Commentary: Wake up, America

Jeff Clements, The Fulcrum on

Published in Political News

While we fight with each other, foreign corporations and governments are expanding their influence over American law.

One example of many: Uber and some other global companies recently spent $200 million pushing a ballot measure to rewrite California law in their favor. Now they are taking that big-money playbook to force favorable laws across the nation.

Foreign money influence? But isn’t Uber an American company? Not really. Look more closely.

A day after its win in California, the value of Uber stock went up 14%. With a market value of $75 billion, that win was worth $10.5 billion to Uber’s shareholders. And who are Uber’s shareholders? Foreign governments and foreign corporations are in the driver’s seat.

The largest shareholder by far is Softbank Group’s Vision fund, a $100 billion investment vehicle created by the Japanese conglomerate with funding from foreign governments.

The second-largest Uber shareholder is the government of Saudi Arabia, through the sovereign investment fund that it plans to expand to $1 trillion by 2025. Next is Morgan Stanley, a multinational giant that calls itself “a true global citizen” while it celebrates the “broken down” regulatory barriers to global money flow.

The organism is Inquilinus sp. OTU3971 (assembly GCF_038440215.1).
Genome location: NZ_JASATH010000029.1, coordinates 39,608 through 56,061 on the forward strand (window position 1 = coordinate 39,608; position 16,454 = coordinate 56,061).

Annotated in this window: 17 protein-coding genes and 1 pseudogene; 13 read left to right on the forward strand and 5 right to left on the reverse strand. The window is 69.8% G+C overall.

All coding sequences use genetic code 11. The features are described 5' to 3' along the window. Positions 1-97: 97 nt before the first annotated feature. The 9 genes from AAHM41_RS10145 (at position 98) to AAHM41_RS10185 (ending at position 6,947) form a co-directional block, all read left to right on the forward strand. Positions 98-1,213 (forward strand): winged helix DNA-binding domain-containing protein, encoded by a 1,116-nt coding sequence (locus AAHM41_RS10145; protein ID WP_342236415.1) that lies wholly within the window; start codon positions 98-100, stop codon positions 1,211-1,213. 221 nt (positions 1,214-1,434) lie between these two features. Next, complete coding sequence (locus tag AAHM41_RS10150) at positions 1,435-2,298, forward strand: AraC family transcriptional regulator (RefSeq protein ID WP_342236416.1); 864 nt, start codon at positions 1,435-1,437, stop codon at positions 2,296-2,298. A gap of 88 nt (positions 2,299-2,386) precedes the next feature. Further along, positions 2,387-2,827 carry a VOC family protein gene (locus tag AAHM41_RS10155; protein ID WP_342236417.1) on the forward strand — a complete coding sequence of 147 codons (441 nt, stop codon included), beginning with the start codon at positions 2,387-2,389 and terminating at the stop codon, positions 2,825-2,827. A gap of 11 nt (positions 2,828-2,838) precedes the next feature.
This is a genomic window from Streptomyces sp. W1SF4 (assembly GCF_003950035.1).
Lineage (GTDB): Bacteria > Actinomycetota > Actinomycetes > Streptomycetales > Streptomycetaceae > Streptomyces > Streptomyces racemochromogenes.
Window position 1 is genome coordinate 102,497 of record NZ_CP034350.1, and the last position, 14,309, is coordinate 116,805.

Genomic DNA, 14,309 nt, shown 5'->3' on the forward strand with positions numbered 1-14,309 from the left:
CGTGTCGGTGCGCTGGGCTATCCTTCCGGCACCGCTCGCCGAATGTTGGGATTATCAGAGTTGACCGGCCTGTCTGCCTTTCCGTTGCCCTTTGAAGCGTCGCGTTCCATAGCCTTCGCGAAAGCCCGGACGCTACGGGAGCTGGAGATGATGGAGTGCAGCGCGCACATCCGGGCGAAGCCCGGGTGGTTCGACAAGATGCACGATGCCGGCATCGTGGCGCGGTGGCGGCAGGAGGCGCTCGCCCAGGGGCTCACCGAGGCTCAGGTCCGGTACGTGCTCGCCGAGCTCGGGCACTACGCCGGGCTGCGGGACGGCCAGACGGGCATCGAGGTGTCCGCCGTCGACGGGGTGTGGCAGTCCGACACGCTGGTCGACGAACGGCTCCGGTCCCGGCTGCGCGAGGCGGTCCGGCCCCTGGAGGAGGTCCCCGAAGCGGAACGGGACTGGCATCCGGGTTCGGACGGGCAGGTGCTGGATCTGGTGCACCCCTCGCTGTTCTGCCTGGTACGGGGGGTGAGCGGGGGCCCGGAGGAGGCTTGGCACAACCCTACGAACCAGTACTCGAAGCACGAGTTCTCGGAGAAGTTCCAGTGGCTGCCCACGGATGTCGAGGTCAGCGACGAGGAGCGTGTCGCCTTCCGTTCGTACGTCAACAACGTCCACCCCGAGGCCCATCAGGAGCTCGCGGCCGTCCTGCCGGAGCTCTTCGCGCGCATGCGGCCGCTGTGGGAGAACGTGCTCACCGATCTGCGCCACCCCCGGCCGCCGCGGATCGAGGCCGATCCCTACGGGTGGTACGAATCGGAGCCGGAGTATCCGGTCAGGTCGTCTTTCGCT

Ownership means control: All of these big foreign shareholders are represented on Uber’s board of directors. If they can put $200 million into one campaign and come out with a $10.5 billion gain overnight, how high will they go? Where does it stop?

A century ago, the big idea of the ballot measure was to check the influence of the “great and powerful corporations.” The ballot measure idea sought to ensure “that this government shall be brought back to the real control of the people.” Twenty-six states adopted the reform.

Now, the “citizen initiative” has become the “foreign corporation initiative.” In 2021, global corporations, including some owned by foreign governments, spent $89 million on a state ballot measure that sought to stop an international energy corridor through Maine. A few years ago, global pharmaceutical companies spent nearly $60 million to stop an Ohio drug price reduction measure.

Meanwhile, the Federal Election Commission, meant to enforce what’s left of our broken-down anti-corruption rules, awoke from its slumbers recently to announce that it can do nothing about foreign money in state ballot measures.


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